Ok, the security post, and what happened…

Remember that post to my blog a few months back. The one about ‘The End to Computer Viruses’. Well, I sent that link to a bunch of people. Some of the ‘technorati’ and press types that get cited on the net a lot.

What did I learn:

  1. I am not a writer. I actually spent a lot of time trying to get that article written. The hard part is talking about something very technical to a medium or low tech crowd. The result was a mess. For the technical people it was like “hey, you didn’t explain X, Y, or Z”. For the non-technical it was, “what are you talking about??” I couldn’t hook either crowd.

  2. People like that don’t read their email. Seriously. Some of them responded weeks later.

  3. Some of them are a bit snotty. I emailed Larry Osterman. He basically replied with ‘you are just copying Paladium’. He then /dev/nulled any attempt at a discussion about this. Now, when I used to read his blog, I thought. “Hey, neat. That guy was at Microsoft for 20 years. Those are some neat stories.” Now, I read further with: ‘hey, this guy worked on some of those clunky designs that everybody hated. (SMB/CIFS, Exchange 2000).’ Maybe they don’t allow rational discourse at Microsoft? Whatever.

  4. Some people actually cross linked the entry and mentioned it, but if you aren’t in that top 1%, you get very little traffic.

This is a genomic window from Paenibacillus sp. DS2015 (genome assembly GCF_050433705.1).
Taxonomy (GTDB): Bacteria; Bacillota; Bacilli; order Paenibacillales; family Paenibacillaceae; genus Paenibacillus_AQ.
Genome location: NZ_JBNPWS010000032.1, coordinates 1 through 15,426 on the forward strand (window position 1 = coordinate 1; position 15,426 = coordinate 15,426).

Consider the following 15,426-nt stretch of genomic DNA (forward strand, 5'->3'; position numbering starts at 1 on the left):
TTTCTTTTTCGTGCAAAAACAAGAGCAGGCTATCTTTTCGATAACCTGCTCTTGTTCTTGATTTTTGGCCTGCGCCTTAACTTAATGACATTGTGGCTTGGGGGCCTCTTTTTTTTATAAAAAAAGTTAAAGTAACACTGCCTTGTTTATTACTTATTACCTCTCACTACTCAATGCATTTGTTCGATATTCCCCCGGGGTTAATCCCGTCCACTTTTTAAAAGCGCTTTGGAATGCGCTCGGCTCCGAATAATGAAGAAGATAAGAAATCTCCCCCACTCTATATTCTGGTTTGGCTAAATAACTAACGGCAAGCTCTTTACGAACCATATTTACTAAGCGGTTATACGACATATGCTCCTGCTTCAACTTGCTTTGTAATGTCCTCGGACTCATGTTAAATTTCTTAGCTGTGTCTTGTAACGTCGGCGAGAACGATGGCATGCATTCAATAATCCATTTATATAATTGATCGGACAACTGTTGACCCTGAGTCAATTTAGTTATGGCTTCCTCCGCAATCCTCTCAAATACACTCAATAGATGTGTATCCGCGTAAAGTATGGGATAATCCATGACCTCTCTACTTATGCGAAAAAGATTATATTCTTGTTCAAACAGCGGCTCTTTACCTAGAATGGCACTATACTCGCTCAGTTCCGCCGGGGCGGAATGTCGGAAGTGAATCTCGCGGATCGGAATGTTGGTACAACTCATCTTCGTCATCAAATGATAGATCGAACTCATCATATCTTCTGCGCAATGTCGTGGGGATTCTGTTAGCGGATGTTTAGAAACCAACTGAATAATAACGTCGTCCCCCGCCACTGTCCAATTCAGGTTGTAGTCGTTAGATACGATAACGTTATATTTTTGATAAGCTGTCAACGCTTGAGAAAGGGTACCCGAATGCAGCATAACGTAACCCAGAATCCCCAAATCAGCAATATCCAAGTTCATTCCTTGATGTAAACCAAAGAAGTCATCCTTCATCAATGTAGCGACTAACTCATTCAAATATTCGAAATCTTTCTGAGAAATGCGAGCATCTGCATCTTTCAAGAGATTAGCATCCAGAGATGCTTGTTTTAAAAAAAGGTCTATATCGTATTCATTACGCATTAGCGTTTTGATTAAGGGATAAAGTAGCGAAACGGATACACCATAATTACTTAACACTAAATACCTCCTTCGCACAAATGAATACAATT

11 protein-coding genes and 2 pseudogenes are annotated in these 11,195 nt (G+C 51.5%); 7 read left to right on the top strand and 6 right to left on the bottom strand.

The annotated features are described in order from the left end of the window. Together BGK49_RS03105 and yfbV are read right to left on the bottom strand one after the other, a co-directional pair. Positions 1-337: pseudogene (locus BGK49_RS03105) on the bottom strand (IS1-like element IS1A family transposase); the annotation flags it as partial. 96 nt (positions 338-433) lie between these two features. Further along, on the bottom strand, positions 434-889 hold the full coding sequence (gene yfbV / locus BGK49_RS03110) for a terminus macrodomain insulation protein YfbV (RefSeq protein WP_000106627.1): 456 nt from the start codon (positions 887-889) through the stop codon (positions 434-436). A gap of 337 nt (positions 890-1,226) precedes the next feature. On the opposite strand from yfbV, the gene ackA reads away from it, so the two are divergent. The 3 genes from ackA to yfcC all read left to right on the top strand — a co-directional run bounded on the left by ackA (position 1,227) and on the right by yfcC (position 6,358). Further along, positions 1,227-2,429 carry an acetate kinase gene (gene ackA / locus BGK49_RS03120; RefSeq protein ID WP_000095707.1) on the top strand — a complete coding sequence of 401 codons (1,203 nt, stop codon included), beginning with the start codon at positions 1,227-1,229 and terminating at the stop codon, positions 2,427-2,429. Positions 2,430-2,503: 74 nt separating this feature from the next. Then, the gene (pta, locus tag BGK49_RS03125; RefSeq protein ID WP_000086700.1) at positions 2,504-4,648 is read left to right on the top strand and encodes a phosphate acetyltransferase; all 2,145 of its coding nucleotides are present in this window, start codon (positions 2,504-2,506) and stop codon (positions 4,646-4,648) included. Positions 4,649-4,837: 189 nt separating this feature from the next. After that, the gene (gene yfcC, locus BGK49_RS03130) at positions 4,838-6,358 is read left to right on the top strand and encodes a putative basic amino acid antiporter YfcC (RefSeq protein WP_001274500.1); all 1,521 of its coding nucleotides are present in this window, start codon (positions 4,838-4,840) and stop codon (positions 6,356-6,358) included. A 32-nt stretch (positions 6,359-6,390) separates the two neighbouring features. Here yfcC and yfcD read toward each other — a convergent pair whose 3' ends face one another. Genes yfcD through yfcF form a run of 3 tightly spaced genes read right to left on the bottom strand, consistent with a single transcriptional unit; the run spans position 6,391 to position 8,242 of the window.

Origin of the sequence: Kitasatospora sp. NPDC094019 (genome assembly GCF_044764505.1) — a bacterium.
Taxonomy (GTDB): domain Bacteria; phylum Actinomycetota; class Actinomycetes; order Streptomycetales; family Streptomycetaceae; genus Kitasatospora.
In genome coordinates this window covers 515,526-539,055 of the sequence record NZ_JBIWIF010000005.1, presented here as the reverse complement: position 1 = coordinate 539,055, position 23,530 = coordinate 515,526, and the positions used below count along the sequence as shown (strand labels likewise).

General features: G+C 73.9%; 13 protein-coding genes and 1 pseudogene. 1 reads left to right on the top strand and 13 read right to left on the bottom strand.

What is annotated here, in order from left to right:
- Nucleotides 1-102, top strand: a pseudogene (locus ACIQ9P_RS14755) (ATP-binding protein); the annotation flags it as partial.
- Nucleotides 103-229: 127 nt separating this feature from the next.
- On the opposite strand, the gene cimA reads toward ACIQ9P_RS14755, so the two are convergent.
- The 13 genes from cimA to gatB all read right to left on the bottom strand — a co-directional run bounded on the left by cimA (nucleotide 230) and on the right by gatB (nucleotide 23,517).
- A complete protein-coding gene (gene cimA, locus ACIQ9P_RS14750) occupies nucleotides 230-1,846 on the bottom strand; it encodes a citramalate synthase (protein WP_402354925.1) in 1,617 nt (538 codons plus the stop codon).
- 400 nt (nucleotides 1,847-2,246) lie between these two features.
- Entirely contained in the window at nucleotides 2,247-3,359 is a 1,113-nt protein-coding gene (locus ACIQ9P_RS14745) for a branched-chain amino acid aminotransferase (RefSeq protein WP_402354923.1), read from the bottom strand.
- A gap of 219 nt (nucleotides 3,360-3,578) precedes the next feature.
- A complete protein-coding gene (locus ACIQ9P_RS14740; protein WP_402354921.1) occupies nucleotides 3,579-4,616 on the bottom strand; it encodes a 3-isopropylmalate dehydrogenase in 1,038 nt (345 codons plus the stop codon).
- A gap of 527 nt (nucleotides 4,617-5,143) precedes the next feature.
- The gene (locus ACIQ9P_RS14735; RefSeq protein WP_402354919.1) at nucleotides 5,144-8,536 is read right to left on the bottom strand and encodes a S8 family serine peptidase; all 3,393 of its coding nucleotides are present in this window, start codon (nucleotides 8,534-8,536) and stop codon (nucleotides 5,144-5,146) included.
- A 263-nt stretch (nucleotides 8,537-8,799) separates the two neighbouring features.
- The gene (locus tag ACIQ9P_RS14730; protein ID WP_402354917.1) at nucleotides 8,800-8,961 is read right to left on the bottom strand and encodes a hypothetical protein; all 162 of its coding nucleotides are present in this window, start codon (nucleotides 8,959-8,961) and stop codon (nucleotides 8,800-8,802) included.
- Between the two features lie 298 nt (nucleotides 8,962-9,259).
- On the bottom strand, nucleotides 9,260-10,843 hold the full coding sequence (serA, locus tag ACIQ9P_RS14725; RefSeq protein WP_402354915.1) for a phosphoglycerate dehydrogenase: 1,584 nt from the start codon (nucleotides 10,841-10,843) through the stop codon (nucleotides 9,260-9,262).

5. Kuroshin is filled with zealots (probably more than /.) I felt like their community review process went to the lowest common denominator. Lots of name calling and abuse. (Nothing has changed since the ole BBS days)

  6. The internet will let you get the word out, only if you can get your message broadcast on one of the trusted channels. I wrote the article and put it on my own domain. rather than use O’Reilly or some other publication. The traffic was zilch. My other articles on O’Reilly really generated some traffic.

Now, if I had written the article better, maybe a lot of these problems would go away. Then again maybe not. If you look at the way the computer industry moves, you can see that there is a lack of innovation. I wanted to really give the OS community a little shock from the cattle prod.

Recently, however, I learned that the Qualcomm BREW platform is a great example of a signed code environment. They have 40 million handsets with this stuff. Then end result: they are profitable, have no viruses/spyware on the phones, and there support costs are lower.

When people make money on something, they figure it out. All of the established players are already moving towards this. You’ll just have to take what the OS guys give when it’s ready rather than now.

Overall, a good experience… I learned something.

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One Response to Ok, the security post, and what happened…

  1. Dru, Actually I /dev/null’ed it because I don’t think I’m qualified to make any statement, positive or negative about it. I’m sorry it ticked you off.

    I spent a HUGE amount of time trying to decide to post or not, and eventually decided that it was just safer not to say anything – everything that a Microsoft employee says in public gets taken and spun around sideways (I’ve already gotten flack for some things I’ve posted in the comments sections of other peoples blogs), and as such, I’ve gotten WAY more cautious in what I say endorse or recommend.

    Again, I’m sorry I didn’t explain this more thoroughly

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